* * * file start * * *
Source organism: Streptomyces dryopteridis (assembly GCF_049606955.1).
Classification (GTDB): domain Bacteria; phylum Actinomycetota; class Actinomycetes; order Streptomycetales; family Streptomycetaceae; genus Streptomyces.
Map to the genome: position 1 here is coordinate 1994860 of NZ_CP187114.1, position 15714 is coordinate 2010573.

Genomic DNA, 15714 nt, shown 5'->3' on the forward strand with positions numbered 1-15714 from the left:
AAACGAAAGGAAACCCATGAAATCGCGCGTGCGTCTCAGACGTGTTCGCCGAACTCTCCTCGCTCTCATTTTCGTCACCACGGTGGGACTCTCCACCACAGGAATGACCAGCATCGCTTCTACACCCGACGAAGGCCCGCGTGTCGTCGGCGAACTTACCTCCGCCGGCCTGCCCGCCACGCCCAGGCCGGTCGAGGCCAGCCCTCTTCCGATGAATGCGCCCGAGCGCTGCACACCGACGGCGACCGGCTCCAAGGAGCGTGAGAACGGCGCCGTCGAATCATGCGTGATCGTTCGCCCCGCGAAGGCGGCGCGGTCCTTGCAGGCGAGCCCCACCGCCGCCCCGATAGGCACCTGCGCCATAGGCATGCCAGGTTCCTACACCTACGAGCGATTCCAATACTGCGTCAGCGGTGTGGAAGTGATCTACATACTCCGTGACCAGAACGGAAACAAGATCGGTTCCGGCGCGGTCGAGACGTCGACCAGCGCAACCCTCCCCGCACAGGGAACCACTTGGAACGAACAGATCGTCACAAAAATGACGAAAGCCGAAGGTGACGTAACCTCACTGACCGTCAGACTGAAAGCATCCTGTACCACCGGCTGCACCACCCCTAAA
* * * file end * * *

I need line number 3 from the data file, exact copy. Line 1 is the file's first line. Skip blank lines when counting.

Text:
Map to the genome: position 1 here is coordinate 1994860 of NZ_CP187114.1, position 15714 is coordinate 2010573.